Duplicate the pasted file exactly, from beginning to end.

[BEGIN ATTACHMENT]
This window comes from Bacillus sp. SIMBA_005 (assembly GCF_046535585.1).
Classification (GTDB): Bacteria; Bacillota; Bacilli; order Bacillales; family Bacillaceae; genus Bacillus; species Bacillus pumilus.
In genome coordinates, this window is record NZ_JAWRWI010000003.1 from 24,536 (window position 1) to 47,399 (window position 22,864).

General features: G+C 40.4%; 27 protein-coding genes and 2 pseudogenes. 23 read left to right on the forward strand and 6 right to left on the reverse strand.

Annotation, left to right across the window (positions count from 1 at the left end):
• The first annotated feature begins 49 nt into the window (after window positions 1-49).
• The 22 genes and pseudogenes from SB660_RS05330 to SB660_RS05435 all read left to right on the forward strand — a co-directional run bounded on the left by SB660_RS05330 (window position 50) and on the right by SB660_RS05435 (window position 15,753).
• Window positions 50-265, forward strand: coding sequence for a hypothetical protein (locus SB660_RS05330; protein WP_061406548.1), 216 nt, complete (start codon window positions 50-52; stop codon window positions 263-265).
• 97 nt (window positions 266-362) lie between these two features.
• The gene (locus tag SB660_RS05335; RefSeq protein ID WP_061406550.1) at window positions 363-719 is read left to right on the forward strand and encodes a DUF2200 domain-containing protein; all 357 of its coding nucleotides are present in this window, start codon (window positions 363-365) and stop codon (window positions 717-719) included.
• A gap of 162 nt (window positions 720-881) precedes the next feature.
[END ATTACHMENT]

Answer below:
This window comes from Bacillus sp. SIMBA_005 (assembly GCF_046535585.1).
Classification (GTDB): Bacteria; Bacillota; Bacilli; order Bacillales; family Bacillaceae; genus Bacillus; species Bacillus pumilus.
In genome coordinates, this window is record NZ_JAWRWI010000003.1 from 24,536 (window position 1) to 47,399 (window position 22,864).

General features: G+C 40.4%; 27 protein-coding genes and 2 pseudogenes. 23 read left to right on the forward strand and 6 right to left on the reverse strand.

Annotation, left to right across the window (positions count from 1 at the left end):
• The first annotated feature begins 49 nt into the window (after window positions 1-49).
• The 22 genes and pseudogenes from SB660_RS05330 to SB660_RS05435 all read left to right on the forward strand — a co-directional run bounded on the left by SB660_RS05330 (window position 50) and on the right by SB660_RS05435 (window position 15,753).
• Window positions 50-265, forward strand: coding sequence for a hypothetical protein (locus SB660_RS05330; protein WP_061406548.1), 216 nt, complete (start codon window positions 50-52; stop codon window positions 263-265).
• 97 nt (window positions 266-362) lie between these two features.
• The gene (locus tag SB660_RS05335; RefSeq protein ID WP_061406550.1) at window positions 363-719 is read left to right on the forward strand and encodes a DUF2200 domain-containing protein; all 357 of its coding nucleotides are present in this window, start codon (window positions 363-365) and stop codon (window positions 717-719) included.
• A gap of 162 nt (window positions 720-881) precedes the next feature.